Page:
Community healthcare gets a boost with support from UNICEF and the Government of Japan
19 September 2022
The first cry of a newborn baby peals through the corridor outside the delivery room at the Community Health Center (CHC) in Baucau, Timor-Leste.
The anxious father jumps up from his seat and rushes into the delivery room to meet his newborn daughter.
The inside of the delivery room is one of calm, as a set of a well-choreographed actions are followed by a group of nurses and midwives. A midwife gently wipes the child and places the newborn baby at the mother’s breast for early initiation of breastfeeding and skin-to-skin contact – a critical step in ensuring survival of children and a good start to proper nutrition for the child.
A midwife makes sure a newborn baby is comfortable at a hospital in Timor-Leste. CQI programme 2022/Timor-Leste/Benevides
A nurse later takes the baby to be weighed and measured for height, as a midwife checks the blood pressure of the mother and contractions to prevent post-partum hemorrhage.
A nurse weighs a newborn at a community healthcare center in Timor-Leste. CQI programme 2022/Timor-Leste/Benevides
The coordinated work of nursing staff and midwives is a result of training and equipment provided through a partnership between the Ministry of Health and the United Nations Children’s Fund (UNICEF). Funding from the Government of Japan has contributed to the purchase of a range of equipment to help with the safe delivery of babies and treatment of children and mothers in 37 Community Health Centers in 6 municipalities.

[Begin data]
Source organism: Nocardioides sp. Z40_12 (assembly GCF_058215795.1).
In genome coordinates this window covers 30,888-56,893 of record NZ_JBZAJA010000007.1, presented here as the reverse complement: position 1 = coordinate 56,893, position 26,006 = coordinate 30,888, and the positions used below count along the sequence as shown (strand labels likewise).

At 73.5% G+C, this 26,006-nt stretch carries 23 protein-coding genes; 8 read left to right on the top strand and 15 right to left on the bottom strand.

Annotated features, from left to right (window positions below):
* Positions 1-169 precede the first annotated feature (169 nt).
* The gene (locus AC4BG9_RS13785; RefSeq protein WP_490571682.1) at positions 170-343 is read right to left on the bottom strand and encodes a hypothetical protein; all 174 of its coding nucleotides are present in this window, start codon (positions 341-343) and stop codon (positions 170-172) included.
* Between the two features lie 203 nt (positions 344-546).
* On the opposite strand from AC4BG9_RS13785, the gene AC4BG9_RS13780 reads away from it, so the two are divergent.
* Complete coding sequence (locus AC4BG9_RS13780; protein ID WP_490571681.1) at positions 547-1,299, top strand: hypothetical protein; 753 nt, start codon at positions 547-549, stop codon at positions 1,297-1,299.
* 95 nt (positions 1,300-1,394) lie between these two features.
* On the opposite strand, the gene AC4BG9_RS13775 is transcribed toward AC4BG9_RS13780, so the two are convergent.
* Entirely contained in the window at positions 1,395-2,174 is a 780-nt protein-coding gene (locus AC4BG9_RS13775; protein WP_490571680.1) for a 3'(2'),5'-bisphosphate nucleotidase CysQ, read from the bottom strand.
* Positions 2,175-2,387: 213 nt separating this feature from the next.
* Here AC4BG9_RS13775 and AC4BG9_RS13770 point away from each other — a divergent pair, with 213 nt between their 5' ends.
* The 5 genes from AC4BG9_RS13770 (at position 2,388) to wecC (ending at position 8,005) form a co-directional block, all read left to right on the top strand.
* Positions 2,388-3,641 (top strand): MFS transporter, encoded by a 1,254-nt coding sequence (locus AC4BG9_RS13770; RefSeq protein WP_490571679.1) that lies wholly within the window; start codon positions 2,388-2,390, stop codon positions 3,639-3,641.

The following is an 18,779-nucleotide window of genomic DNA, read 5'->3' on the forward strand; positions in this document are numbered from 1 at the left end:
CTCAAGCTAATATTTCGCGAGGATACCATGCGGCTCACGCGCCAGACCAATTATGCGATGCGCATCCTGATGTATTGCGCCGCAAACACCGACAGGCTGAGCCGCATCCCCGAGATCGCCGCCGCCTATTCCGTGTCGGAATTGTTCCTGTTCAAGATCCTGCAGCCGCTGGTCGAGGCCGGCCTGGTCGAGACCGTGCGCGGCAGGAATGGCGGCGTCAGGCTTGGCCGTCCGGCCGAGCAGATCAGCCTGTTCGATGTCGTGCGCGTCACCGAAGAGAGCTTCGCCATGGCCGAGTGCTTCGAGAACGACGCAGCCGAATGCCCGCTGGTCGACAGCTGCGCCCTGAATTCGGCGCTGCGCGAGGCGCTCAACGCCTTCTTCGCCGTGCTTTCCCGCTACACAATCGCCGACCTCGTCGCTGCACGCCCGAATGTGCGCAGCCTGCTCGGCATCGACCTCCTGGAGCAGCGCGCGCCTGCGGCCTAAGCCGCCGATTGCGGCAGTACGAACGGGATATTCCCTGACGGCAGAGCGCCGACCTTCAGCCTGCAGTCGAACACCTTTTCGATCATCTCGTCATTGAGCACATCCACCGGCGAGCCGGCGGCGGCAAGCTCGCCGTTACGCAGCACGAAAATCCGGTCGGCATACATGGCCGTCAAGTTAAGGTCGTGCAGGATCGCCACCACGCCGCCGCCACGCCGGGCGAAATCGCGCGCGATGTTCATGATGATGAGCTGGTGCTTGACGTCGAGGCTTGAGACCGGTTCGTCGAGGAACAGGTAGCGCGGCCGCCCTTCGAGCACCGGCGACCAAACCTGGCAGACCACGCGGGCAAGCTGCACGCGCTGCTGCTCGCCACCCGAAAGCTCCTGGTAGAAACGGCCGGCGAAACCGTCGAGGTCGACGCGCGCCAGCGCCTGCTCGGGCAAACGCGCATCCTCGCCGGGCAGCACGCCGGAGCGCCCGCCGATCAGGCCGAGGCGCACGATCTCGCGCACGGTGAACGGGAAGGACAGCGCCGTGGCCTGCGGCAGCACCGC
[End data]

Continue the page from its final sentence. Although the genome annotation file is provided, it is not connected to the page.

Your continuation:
Some of the essential medical supplies included gynecology tables, child and neonatal resuscitation tables with warmers and accessories, equipment sterilizers, mobile examination lights, doppler FHR (foetal heart rates) detectors, midwifery kits, electric nebulizers, hand operated resuscitators and sphygmomanometers. The equipment would enable healthcare personnel to provide regular and emergency care to newborns, babies, children and mothers.
The training and equipment are provided under UNICEF’s Continuous Quality Improvement (CQI) initiative, a framework focused on maternal, newborn and child health (MNCH) developed by the Ministry of Health with technical and financial support from UNICEF. The CQI approach ensures that healthcare is safe, effective, patient-centered, timely, efficient and equitable.
The CQI programme has been implemented by the Ministry of Health, with support from UNICEF, since 2018. The main goal of the CQI programme is to improve quality of care for improving health outcomes of communities accessing health services, including reduction of deaths.
“Since the beginning of the CQI programme, service delivery has improved at these CHCs, staff are part of processes that help identify issues and come up with solutions,” said Snra. Augusta Lopez. “We see our efforts paying off. There is an increase in visits to the health center, and more confidence in families bringing their children to receive routine vaccines and seeking healthcare.”
The CQI initiative is funded by the Government of Australia through the Australian NGO Cooperation Program (ANCP) and the procurement of equipment for six municipalities was funded by the Government of Japan.